While I am the assigned math teacher to the 7th and 8th grades here at the School, I also believe that all of us are, in a sense, life coaches for our students. I want to be a positive force in helping our students understand their responsibilities. Part of their responsibility is completing their homework. I recognize the difficulties this creates for many of our students (heck, I can't always keep up with my son's 3rd grade homework load), so I provide different organizational scaffolds for my students to use.
This month of October, I will be looking particularly closely at how my students work on their Problems of the Week. The operative word in that title is "week". An all-important problem solving technique is to break out the times we actual ponder and work on a problem. For example, if we find ourselves stuck, putting a particular problem aside and sort of "forgetting" it for a while can be very refreshing. When we take up the problem again, we may find our mind has been mulling over it more than we realized. It could also be that we are simply more energized the next time around.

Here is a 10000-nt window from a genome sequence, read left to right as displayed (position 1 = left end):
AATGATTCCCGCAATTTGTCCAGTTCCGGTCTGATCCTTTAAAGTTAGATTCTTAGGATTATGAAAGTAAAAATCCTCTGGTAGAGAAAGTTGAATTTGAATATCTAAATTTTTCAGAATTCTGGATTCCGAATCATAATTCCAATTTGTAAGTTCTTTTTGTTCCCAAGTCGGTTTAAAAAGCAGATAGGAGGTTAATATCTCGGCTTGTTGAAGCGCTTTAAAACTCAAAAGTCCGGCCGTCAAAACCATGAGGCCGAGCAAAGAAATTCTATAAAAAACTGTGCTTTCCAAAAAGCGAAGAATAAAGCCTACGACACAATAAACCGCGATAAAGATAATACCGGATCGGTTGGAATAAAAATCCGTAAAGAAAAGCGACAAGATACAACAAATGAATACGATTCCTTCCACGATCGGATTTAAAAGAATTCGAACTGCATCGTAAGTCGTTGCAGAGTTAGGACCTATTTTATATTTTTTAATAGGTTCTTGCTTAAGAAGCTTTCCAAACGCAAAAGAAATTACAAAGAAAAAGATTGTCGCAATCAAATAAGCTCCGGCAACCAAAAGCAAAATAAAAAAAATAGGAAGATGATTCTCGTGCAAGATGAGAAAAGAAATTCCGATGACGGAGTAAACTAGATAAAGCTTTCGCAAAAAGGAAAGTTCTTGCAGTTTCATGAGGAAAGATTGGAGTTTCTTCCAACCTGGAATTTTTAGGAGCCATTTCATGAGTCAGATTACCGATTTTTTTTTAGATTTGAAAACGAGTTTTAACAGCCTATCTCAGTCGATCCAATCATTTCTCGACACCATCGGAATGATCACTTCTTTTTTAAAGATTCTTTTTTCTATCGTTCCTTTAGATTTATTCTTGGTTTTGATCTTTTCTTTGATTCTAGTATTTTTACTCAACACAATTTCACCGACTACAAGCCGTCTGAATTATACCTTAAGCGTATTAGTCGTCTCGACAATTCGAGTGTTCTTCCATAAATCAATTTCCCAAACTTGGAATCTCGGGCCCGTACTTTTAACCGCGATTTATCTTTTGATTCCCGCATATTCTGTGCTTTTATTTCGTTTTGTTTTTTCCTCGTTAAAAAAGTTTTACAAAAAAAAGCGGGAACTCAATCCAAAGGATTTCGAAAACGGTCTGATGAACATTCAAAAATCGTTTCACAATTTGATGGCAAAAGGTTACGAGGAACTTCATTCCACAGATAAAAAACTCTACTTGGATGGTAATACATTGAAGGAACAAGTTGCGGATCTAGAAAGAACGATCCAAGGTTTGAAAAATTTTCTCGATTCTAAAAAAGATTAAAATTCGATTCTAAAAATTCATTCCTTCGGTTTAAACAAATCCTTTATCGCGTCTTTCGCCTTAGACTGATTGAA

If we find a solution to a problem easily, time still plays an important role. Two continuing activities in problem solving is determining whether your solution is the ONLY one possible and thinking about alternative ways to solve and justify the problem. These are aspects of the POW activity I assign that I particularly look for in the essays.
Long ago I broke down the POW process into 7 rough sections to match the days of the week. I am currently reconsidering this calendar to break it down to four days, bunching some of the activities together and trying to prevent the essay writing from falling on Sunday pm.
Now that my students post their essays to their blogs, I have an unique perspective into WHEN they are writing their essays. And yes, to little surprise, many of my students are waiting until Sunday pm to post (I suspect they post upon finishing the writing, but I cannot be 100% sure of this).
I am posting the 7 day calendar as a reminder to all students and families of the expectations. This month I will be asking adults to sign off on the sheet. I am not policing anyone at all by this (I'm not a big fan of reading logs with parent signatures in elementary), but rather, as a reminder to help support my students (your child) in the POW organization.
As always, feel free to let me know what is going on behind the scenes with POW's and homework in general.